Crystal structure of nucleoside diphosphate kinase required for coleoptile elongation in rice (Oryza sativa L.).Huang, J.Y., Chang, T., Chang, C.Y., Chen, C.J.
(2005) J.Struct.Biol. 150: 309-318
- PubMed: 15890279
- DOI: 10.1016/j.jsb.2005.02.010
- PubMed Abstract:
Nucleoside diphosphate kinase (NDK) is a ubiquitous enzyme found in all organisms and cell types, and catalyzes the transfer of the phosphoryl group from a nucleoside triphosphate to a nucleoside diphosphate. The enzyme is involved in and required fo ...
Nucleoside diphosphate kinase (NDK) is a ubiquitous enzyme found in all organisms and cell types, and catalyzes the transfer of the phosphoryl group from a nucleoside triphosphate to a nucleoside diphosphate. The enzyme is involved in and required for coleoptile elongation in rice as the level of the rice NDK (rNDK) changes during seed germination and the early stages of seedling growth. The expression of rice NDK gene is up-regulated in the growing coleoptiles when the anaerobic stress persists. The rNDK structure determined at 2.5 A resolution consists of a four-stranded anti-parallel beta-sheet, of which the surfaces are partially covered with six alpha-helices; its overall and active site structures are similar to those of homologous enzymes except the major conformation variations of residue 132-138 regions, involving significant structural contacts. The model contains 148 residues of 149 residues in total and averaged 19 water molecules per monomer for 12 molecules in an asymmetric unit. A mold of 12 superimposed molecules shows that the alphaA-alpha2 area has greater variations and higher temperature factors, indicating the flexibility for a substrate entrance. Hexameric molecular packing in both crystal and solution implies that rNDK functions as hexamers. This rNDK structure, which is the first NDK structure from a higher plant system, provides the structural information essential to understand the functional significance of this enzyme during growth and development in both rice and other plants.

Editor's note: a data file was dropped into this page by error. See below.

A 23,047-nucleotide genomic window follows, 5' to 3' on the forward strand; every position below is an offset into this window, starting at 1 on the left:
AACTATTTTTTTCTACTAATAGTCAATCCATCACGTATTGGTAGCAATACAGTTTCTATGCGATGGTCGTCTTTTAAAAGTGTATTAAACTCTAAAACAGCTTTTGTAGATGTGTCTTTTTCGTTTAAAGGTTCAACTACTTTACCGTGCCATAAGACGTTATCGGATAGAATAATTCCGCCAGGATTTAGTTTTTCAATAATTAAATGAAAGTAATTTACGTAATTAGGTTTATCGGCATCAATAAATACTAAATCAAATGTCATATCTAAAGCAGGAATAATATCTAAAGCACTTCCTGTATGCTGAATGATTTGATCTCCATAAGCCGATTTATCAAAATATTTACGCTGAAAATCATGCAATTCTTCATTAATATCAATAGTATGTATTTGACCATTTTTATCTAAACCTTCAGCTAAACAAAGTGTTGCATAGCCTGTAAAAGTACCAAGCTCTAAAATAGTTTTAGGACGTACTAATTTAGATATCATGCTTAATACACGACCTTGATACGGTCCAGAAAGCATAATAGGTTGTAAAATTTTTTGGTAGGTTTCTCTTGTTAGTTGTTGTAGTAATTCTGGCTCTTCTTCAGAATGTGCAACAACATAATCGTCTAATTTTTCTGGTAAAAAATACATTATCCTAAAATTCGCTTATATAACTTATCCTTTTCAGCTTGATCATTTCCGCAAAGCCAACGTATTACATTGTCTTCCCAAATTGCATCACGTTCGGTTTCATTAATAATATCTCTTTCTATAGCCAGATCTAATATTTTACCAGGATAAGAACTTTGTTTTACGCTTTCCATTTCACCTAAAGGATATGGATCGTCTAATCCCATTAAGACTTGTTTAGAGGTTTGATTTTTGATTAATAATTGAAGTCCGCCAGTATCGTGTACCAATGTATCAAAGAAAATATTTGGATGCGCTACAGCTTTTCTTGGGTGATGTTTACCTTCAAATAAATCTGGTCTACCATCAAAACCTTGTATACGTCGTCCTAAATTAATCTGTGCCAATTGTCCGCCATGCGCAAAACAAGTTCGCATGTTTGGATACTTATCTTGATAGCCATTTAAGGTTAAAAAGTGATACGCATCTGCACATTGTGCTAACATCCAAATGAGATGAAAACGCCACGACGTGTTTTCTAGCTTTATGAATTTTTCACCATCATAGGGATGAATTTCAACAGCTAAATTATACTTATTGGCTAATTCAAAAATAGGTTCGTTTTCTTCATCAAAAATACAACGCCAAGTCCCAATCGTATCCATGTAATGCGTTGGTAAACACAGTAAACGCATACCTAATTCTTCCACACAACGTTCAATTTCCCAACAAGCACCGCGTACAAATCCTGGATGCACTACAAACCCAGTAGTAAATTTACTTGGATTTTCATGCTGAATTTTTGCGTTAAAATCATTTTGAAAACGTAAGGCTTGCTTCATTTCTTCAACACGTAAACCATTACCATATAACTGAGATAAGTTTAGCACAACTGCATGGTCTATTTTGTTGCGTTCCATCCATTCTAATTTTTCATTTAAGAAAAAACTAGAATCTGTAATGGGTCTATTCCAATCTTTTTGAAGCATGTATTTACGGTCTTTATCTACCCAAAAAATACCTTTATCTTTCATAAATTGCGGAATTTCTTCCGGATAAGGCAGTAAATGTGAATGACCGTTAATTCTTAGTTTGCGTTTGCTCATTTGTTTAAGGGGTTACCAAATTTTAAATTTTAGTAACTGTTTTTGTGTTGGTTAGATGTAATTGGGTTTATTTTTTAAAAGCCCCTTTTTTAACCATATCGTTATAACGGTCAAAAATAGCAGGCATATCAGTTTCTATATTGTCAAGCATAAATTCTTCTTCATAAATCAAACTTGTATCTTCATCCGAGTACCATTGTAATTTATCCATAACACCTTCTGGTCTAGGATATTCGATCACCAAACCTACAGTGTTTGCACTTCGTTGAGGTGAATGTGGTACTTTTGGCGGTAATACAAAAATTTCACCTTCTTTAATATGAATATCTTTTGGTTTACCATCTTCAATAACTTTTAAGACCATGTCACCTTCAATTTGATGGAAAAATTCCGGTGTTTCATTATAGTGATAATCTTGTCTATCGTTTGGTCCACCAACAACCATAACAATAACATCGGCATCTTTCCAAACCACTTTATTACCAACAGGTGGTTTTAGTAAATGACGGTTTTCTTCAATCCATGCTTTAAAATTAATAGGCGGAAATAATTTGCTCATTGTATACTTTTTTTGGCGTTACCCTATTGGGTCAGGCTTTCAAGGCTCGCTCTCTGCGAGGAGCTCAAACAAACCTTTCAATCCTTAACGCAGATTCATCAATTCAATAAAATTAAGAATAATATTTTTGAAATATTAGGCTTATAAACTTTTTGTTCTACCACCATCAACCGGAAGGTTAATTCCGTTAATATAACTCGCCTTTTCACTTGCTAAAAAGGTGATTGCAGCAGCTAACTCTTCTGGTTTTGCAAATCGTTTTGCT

Biology Group, Research Division, National Synchrotron Radiation Research Center, Hsinchu 30076, Taiwan.